Before finishing, you’ll also typically want to select “Yes” so that Event Values are passed onto Goal values, too. That way you can track this information back later to see where these video views originated (i.e. the channel, source/medium, marketing campaign, etc.).
(Note: Keep in mind that adding Event tracking will require a new line of code on your site. If you use WordPress, there are a couple plugins that make this really easy. Or you can use Google Tag Manager.)
Now that we’ve got the video view setup, we can move on to creating a Goal for our ‘macro’ conversion. Head back to the beginning and this time, select “Acquisition.”
Your Goal type for this one will be a Destination goal, where you’ll simply drop in the URL for the Thank You or confirmation page someone lands on after submitting their information.
Here’s how to customize that option in the last step.
First, drop in the URL path for the Thank You page (minus your root domain). So: “http://ift.tt/2uQf8re” should be simply: “/thanks”:
Then you have two optional values underneath:
- Value: A simple dollar amount based on the value of this new sign up. If it’s technically free still, you can at also use a placeholder like a dollar per subscriber or cost per lead (if appropriate).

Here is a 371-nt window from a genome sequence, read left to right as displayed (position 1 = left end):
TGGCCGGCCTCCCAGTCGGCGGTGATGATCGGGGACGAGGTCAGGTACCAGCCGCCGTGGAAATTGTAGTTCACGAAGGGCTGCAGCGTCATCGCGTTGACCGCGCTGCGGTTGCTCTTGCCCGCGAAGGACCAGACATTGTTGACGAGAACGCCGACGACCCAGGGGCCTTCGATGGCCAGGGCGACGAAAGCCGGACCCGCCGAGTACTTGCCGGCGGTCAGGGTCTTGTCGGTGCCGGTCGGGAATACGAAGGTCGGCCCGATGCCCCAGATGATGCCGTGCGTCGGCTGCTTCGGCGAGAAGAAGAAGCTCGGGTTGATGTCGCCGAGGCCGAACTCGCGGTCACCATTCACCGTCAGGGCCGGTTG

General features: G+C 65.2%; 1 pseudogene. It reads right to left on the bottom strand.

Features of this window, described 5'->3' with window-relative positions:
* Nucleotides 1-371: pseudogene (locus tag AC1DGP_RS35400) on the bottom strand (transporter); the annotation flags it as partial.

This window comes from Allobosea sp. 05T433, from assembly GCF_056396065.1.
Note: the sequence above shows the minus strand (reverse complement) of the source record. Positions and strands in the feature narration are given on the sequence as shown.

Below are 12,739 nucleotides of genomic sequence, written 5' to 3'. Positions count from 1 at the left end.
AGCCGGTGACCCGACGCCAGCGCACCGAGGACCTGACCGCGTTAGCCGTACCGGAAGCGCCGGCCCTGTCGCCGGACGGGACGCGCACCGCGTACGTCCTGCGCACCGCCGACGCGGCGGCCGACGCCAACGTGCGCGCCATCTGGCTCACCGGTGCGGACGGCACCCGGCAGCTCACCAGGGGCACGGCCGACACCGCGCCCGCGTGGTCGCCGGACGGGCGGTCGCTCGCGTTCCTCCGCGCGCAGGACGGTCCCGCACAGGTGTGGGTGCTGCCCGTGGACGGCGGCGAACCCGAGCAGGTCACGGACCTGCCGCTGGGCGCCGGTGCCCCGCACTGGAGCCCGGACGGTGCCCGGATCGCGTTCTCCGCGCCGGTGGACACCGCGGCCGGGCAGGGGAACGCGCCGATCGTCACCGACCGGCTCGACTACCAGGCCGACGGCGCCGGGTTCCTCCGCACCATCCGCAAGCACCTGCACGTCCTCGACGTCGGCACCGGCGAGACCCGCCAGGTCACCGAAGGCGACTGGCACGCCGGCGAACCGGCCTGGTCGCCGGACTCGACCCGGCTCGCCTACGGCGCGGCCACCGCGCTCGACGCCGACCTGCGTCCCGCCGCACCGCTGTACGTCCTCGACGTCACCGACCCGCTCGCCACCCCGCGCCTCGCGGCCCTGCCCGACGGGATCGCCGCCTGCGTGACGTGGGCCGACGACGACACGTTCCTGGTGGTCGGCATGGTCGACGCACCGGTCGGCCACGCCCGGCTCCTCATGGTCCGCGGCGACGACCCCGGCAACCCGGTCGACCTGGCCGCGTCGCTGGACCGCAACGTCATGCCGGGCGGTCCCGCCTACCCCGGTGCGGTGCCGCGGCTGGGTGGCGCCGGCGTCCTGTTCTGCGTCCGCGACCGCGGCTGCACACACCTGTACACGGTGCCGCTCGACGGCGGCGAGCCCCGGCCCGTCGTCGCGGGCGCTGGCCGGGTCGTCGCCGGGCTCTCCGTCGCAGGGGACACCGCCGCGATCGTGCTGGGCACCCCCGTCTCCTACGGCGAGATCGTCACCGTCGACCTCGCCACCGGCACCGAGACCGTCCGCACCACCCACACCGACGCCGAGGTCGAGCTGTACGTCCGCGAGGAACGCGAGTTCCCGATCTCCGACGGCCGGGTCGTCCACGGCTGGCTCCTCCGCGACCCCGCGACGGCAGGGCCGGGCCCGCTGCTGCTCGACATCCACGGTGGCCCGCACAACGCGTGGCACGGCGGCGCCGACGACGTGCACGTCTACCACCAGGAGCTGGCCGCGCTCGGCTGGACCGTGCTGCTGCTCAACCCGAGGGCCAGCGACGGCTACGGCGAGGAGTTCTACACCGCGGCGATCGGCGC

- Funnel: If you want to specify that a conversion Goal is ONLY tracked when someone hits every single page you specify in sequence.
Last but not least, click that little Verify link on the bottom prior to saving in order to test and see if you’ve set up the Goal correctly. (For example, if this conversion has already existed, you should see some kind of percentage conversion rate value.)
Once you’ve got these two different Goal types setup, you can go back to the main Reporting area of Google Analytics to view your results.
(Note: Unfortunately, Google Analytics won’t provide you with historical data that may have already happened in the past. You’ll only be able to view these new conversions going forward.)
In the left-hand sidebar menu, click on Conversions > Goals > Overview to start.
BAM! In a few days, you should, you’ll hopefully see a nice little graph that looks something like this:
(There are other places in Google Analytics to view goal conversions, but this is the most straightforward.)
And that’s pretty much it! Easy, right?!
Except for one thing:
Your work is just beginning. Because the only reason to track anything in the first place is so that you can DO something with the information.